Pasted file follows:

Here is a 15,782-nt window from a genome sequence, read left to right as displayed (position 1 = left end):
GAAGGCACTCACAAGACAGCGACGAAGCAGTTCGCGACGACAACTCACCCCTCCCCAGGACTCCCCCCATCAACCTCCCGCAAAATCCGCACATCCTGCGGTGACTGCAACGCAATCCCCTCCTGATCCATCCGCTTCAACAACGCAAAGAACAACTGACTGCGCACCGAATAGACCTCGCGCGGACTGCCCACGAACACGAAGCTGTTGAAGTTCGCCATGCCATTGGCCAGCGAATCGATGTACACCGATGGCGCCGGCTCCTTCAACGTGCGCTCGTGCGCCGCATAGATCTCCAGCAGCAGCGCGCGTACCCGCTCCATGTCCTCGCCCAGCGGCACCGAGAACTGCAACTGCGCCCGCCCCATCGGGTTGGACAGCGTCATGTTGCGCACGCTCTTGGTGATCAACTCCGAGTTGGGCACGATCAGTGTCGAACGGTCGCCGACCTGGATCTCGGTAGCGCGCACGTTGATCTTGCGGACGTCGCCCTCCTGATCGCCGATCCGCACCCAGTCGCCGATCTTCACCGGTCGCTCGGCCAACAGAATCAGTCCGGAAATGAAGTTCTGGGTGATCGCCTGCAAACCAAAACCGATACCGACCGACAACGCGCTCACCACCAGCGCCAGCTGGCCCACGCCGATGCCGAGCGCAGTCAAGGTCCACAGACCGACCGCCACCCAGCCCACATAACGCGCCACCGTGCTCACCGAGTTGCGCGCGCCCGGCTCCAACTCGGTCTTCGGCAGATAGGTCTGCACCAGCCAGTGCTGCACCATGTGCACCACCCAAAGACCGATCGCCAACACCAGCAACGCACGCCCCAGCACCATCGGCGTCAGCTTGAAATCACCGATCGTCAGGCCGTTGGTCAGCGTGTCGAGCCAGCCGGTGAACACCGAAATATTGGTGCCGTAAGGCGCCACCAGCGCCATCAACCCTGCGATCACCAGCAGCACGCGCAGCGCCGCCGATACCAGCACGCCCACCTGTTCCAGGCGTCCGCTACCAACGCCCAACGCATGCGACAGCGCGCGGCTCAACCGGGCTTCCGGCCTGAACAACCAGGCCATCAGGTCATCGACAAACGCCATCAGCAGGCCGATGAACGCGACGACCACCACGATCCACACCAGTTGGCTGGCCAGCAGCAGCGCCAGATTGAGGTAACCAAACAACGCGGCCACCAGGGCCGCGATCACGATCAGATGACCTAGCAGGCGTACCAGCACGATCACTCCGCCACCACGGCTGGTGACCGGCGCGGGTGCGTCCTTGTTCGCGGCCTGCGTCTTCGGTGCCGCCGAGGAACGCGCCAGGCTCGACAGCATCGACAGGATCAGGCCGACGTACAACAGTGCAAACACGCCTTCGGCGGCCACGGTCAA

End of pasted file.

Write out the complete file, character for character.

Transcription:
Here is a 15,782-nt window from a genome sequence, read left to right as displayed (position 1 = left end):
GAAGGCACTCACAAGACAGCGACGAAGCAGTTCGCGACGACAACTCACCCCTCCCCAGGACTCCCCCCATCAACCTCCCGCAAAATCCGCACATCCTGCGGTGACTGCAACGCAATCCCCTCCTGATCCATCCGCTTCAACAACGCAAAGAACAACTGACTGCGCACCGAATAGACCTCGCGCGGACTGCCCACGAACACGAAGCTGTTGAAGTTCGCCATGCCATTGGCCAGCGAATCGATGTACACCGATGGCGCCGGCTCCTTCAACGTGCGCTCGTGCGCCGCATAGATCTCCAGCAGCAGCGCGCGTACCCGCTCCATGTCCTCGCCCAGCGGCACCGAGAACTGCAACTGCGCCCGCCCCATCGGGTTGGACAGCGTCATGTTGCGCACGCTCTTGGTGATCAACTCCGAGTTGGGCACGATCAGTGTCGAACGGTCGCCGACCTGGATCTCGGTAGCGCGCACGTTGATCTTGCGGACGTCGCCCTCCTGATCGCCGATCCGCACCCAGTCGCCGATCTTCACCGGTCGCTCGGCCAACAGAATCAGTCCGGAAATGAAGTTCTGGGTGATCGCCTGCAAACCAAAACCGATACCGACCGACAACGCGCTCACCACCAGCGCCAGCTGGCCCACGCCGATGCCGAGCGCAGTCAAGGTCCACAGACCGACCGCCACCCAGCCCACATAACGCGCCACCGTGCTCACCGAGTTGCGCGCGCCCGGCTCCAACTCGGTCTTCGGCAGATAGGTCTGCACCAGCCAGTGCTGCACCATGTGCACCACCCAAAGACCGATCGCCAACACCAGCAACGCACGCCCCAGCACCATCGGCGTCAGCTTGAAATCACCGATCGTCAGGCCGTTGGTCAGCGTGTCGAGCCAGCCGGTGAACACCGAAATATTGGTGCCGTAAGGCGCCACCAGCGCCATCAACCCTGCGATCACCAGCAGCACGCGCAGCGCCGCCGATACCAGCACGCCCACCTGTTCCAGGCGTCCGCTACCAACGCCCAACGCATGCGACAGCGCGCGGCTCAACCGGGCTTCCGGCCTGAACAACCAGGCCATCAGGTCATCGACAAACGCCATCAGCAGGCCGATGAACGCGACGACCACCACGATCCACACCAGTTGGCTGGCCAGCAGCAGCGCCAGATTGAGGTAACCAAACAACGCGGCCACCAGGGCCGCGATCACGATCAGATGACCTAGCAGGCGTACCAGCACGATCACTCCGCCACCACGGCTGGTGACCGGCGCGGGTGCGTCCTTGTTCGCGGCCTGCGTCTTCGGTGCCGCCGAGGAACGCGCCAGGCTCGACAGCATCGACAGGATCAGGCCGACGTACAACAGTGCAAACACGCCTTCGGCGGCCACGGTCAA